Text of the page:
Tuesday, December 15, 2015

Applause! Applause! Review of Villain: DeBlanks at The Triad by Nickolaus Hines

This review of Villain: DeBlanks at The Triad was written by Nickolaus Hines and published in Volume X, Issue 5 (2015) of the online edition of Applause! Applause!

Villain: DeBlanks
Created by Writer/Director Billy Mitchell
Presented by Brenda Braxton
The Triad
158 West 72nd Street
New York, New York 10023 
Reviewed 12/6/15  

Before there were TVs in every car and a proliferation of shows from television's "Golden Age" on que for instant consumption, there were communal family games. Villain: DeBlanks harkens back to the communal qualities of that time, but it is unapologetically, hilariously, not restricted to clean family fun. 

Villain: DeBlanks (possibly pronounced Fill In The Blanks) is a Mad Libs - vaudeville - murder mystery - choose-your-own-adventure mash up presented by Brenda Braxton and conceived of/written by Billy Mitchell. A stage prepared for what could best be described as a script reading is filled by a new cast of actors for each performance. And while the actors are Tony Award winners and Broadway celebrities, the audience is the star of the show.

The audience decides the pace, atmosphere, and tone of the night. Shortly after being seated and introduced to the night's cast (and after ordering the first drink of The Triad's two drink minimum), the cast descends into the audience with script and pen in hand.

"I need a verb."

"Give me a place."

"Can you tell me a type of vehicle used in construction?"

It's clear by the actor's face when a given word is going somewhere comedic. Speculation on exactly why it's comedic, however, are the only snippets of sound that can be heard from the audience members sitting on cozy plush seats around the small tables. The audience is asked for nouns, verbs, adjectives, liquids, cities, desserts, and body parts.

When the scripts are full, the actors finally return back to the stage. In the December 6th show, I was treated to Daisy Eagan, Bobby Cronin, Lauren Elder, Geneva Carr, Hunter Ryan Herdlicka, Peter Filichia, and Steve Schonber - each possessing very different skill sets, yet each equally able to entertain in the largest and most public game of vaudevillian Mad Libs I have ever seen.

The story revolves around the murder of Philip DeBlanks, a man who left a large fortune up for grabs after he mysteriously died. Each character (who each also has a punny nickname) has their own reasons why they did or did not murder DeBlanks. And while the pre-intermission section of the story has that set plot line, strategically placed words were provided by the audience.

In Villain: DeBlanks, like in life, there are people who understand the game and people who don't. Some of the audience-provided words missed the mark entirely, but most of them pleasingly stick the landing. Each individual performance is like a crap shoot at the large casino Philip DeBlanks owned in the story. One audience member may fill in the spaces with dick synonyms while another may provide the first mundane word that spills out of their mouth. Luckily, December 6th involved a healthy balance and the result was an astounding level of all-encompassing humor.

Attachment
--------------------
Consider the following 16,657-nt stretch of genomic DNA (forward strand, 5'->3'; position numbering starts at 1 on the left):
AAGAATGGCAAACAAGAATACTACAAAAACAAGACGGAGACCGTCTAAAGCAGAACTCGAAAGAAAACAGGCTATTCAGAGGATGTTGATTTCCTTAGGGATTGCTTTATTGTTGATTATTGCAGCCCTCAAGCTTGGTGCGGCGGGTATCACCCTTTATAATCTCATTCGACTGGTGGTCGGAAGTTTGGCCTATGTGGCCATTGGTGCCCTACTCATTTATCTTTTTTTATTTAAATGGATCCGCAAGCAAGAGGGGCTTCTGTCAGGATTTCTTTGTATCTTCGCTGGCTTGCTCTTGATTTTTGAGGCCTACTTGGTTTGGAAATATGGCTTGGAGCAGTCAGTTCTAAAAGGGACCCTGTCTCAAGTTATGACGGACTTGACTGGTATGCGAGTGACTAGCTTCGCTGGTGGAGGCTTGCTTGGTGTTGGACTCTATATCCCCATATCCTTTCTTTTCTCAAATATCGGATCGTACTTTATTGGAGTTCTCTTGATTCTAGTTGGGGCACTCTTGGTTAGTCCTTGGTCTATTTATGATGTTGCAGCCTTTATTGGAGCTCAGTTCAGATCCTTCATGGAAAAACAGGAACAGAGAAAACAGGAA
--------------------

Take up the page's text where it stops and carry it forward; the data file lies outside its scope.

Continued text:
The actors say their lines without a hitch in their step, but it's clear which words were provided by the audience. It's also clear which area of the audience provided each word, as a pocket of especially enthusiastic laughter would break out from the people involved in the writing of that specific part of the murder mystery.

After a spattering of character debates speckled with absurd words, intermission begins and who committed the murder is just as ambiguous. The meaning of the paper in front of each audience member becomes clear, and this is where the choose-your-own-adventure part comes into play. While waiting for round two of the two order drink minimum, the theater-goer once again becomes the playwright. This time, in the form of circling a character's name.

A loud and involved (on second thought, all of Villain: DeBlanks is involved) tallying off of the votes follows and the murderer is announced. The ending reflects the audience's choice.

Villain: DeBlanks is theater of the people at its finest. The only negative factor was the show's abbreviated length. At $25.00 a ticket with a two drink minimum, the 75 minute (at most) show seems abrupt. A portion of the proceeds benefit the Humane Society of New York though, and it is hard to complain too much after having been thoroughly entertained.

The show was previously in Los Angeles and had a limited engagement run in New York at Joe's Pub and 54 Below. Future performances are scheduled at The Triad for January 3rd, February 7th, March 6th, and April 3rd, all Sundays at 7:30 p.m. For tickets and information, visit www.villaindeblanks.com  

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